Yep, you do remind me of the Republicans. The simple fact is that President Obama was wrong or even stupid in making his predictions. But to try to claim that the stimulus had no effect on employment is just as wrong and/or stupid. Just political talking points for the extremely partisan .

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  8. David McManus

    RE: Kary L. Krismer @ 7 – What is partisan is someone who sees the economy falling apart, but continues to stick their fingers in their ears and say everything is fine, we’re in recovery. Just curious, but when is Obama going to start taking responsibility for the economy instead of just continuing to point fingers?

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  9. David McManus

    RE: Kary L. Krismer @ 7 – Then cite your figures. Show me the figures that prove that the stimulus helped the economy. Certainly you must have some metric that you can use to prove this.

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  10. David Losh

    The tax credit did lift prices about 4% there for awhile, but pricing will start to go down from here.

    Yes, the stimulus worked, but the tax credit only created a bunch of mortgages at inflated prices. As the price of housing units continues to decline, more, and more people will be disappointed with the choice they made to buy at these historically low interest rates. It only means they will be paying longer.

    Let’s say the market was such that people moved every 7 years. A higher rate, people can live with, hey, it’s only 7 years on an appreciating asset, you’re making money. A lower rate, on a declining asset price, an asset you can’t sell for what you paid, and you are paying longer.

    Help me on the math with that one. Paying longer on a declining asset price, or paying shorter on an appreciating asset.

    The second part about that is the jobs. Fewer Real Estate turns means fewer agents, escrow, and title. The mortgages just keep getting better and better because you bank teller can now make you a home loan.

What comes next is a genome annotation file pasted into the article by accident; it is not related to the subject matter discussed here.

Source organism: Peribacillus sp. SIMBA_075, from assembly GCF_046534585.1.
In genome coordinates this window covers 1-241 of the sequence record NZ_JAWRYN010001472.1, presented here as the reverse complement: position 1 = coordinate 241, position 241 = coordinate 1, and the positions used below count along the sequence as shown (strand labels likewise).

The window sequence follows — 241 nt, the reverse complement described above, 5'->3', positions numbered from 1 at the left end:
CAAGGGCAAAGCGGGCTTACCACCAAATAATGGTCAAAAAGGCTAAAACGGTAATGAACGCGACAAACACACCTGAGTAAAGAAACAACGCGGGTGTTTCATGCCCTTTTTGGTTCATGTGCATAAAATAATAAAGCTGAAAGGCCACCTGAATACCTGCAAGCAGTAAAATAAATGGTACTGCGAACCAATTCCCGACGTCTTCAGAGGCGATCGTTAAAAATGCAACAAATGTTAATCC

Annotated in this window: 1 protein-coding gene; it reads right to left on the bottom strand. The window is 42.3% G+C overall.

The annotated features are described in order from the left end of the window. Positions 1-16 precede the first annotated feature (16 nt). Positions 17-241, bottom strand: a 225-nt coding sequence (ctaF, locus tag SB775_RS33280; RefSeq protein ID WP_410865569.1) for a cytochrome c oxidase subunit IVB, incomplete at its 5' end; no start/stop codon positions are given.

The question I have for Kary, is what will pay more the next ten years, being a bankruptcy attorney, or a Real Estate agent?

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  11. Dave0

    RE: David McManus @ 8 – No single politician can be blamed for the state of the economy; the economy is a much larger force than that. The state of the economy is the result of many parties making bad decisions for decades: banks making bad loans, individuals buying homes they can’t afford, institutions buying MBS’s ignoring the possibility of real estate declining, as well as the government creating more and more incentives to buy real estate. This is way bigger than Obama’s decisions and he shouldn’t have to take responsibility.

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  12. Dave0

    By Kary L. Krismer @ 7:

    By David McManus @ 5:
    Since when are declining home values a bad thing????

    That’s why I put “worse” in quotes above. Not everyone thinks lower prices is a bad thing.
    .

    While I agree with David that the media has been portraying any decline in home prices is a bad thing, I think the truth is high volatility in real estate, up or down, is a bad thing. A YOY change of 10% in either direction is bad, creating an unstable economy. In that sense the tax credit was a very good thing, in that it reduced the volatility and stabilized the market.